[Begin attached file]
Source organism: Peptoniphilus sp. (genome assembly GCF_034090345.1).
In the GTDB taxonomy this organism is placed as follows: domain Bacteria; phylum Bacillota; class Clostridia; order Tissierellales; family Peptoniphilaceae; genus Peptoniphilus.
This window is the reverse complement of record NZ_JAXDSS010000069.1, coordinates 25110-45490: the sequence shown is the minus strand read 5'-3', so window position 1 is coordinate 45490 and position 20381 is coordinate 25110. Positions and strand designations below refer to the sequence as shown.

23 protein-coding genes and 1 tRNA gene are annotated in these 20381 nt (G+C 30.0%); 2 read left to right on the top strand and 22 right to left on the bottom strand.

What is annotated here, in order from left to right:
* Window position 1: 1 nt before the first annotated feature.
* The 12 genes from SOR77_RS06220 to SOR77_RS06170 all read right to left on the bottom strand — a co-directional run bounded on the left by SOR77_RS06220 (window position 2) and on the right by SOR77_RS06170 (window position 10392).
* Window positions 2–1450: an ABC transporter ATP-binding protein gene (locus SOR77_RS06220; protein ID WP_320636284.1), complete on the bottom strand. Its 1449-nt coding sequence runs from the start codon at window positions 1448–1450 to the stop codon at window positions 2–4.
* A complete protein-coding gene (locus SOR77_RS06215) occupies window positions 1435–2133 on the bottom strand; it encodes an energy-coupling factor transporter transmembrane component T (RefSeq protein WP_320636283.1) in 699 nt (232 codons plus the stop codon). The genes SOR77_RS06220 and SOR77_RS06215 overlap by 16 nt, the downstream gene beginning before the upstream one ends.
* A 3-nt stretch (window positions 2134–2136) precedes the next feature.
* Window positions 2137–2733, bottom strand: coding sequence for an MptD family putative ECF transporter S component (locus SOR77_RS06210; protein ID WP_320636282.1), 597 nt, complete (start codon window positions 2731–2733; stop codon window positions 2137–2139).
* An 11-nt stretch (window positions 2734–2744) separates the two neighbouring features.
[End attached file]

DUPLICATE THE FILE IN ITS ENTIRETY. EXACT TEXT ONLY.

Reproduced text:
Source organism: Peptoniphilus sp. (genome assembly GCF_034090345.1).
In the GTDB taxonomy this organism is placed as follows: domain Bacteria; phylum Bacillota; class Clostridia; order Tissierellales; family Peptoniphilaceae; genus Peptoniphilus.
This window is the reverse complement of record NZ_JAXDSS010000069.1, coordinates 25110-45490: the sequence shown is the minus strand read 5'-3', so window position 1 is coordinate 45490 and position 20381 is coordinate 25110. Positions and strand designations below refer to the sequence as shown.

23 protein-coding genes and 1 tRNA gene are annotated in these 20381 nt (G+C 30.0%); 2 read left to right on the top strand and 22 right to left on the bottom strand.

What is annotated here, in order from left to right:
* Window position 1: 1 nt before the first annotated feature.
* The 12 genes from SOR77_RS06220 to SOR77_RS06170 all read right to left on the bottom strand — a co-directional run bounded on the left by SOR77_RS06220 (window position 2) and on the right by SOR77_RS06170 (window position 10392).
* Window positions 2–1450: an ABC transporter ATP-binding protein gene (locus SOR77_RS06220; protein ID WP_320636284.1), complete on the bottom strand. Its 1449-nt coding sequence runs from the start codon at window positions 1448–1450 to the stop codon at window positions 2–4.
* A complete protein-coding gene (locus SOR77_RS06215) occupies window positions 1435–2133 on the bottom strand; it encodes an energy-coupling factor transporter transmembrane component T (RefSeq protein WP_320636283.1) in 699 nt (232 codons plus the stop codon). The genes SOR77_RS06220 and SOR77_RS06215 overlap by 16 nt, the downstream gene beginning before the upstream one ends.
* A 3-nt stretch (window positions 2134–2136) precedes the next feature.
* Window positions 2137–2733, bottom strand: coding sequence for an MptD family putative ECF transporter S component (locus SOR77_RS06210; protein ID WP_320636282.1), 597 nt, complete (start codon window positions 2731–2733; stop codon window positions 2137–2139).
* An 11-nt stretch (window positions 2734–2744) separates the two neighbouring features.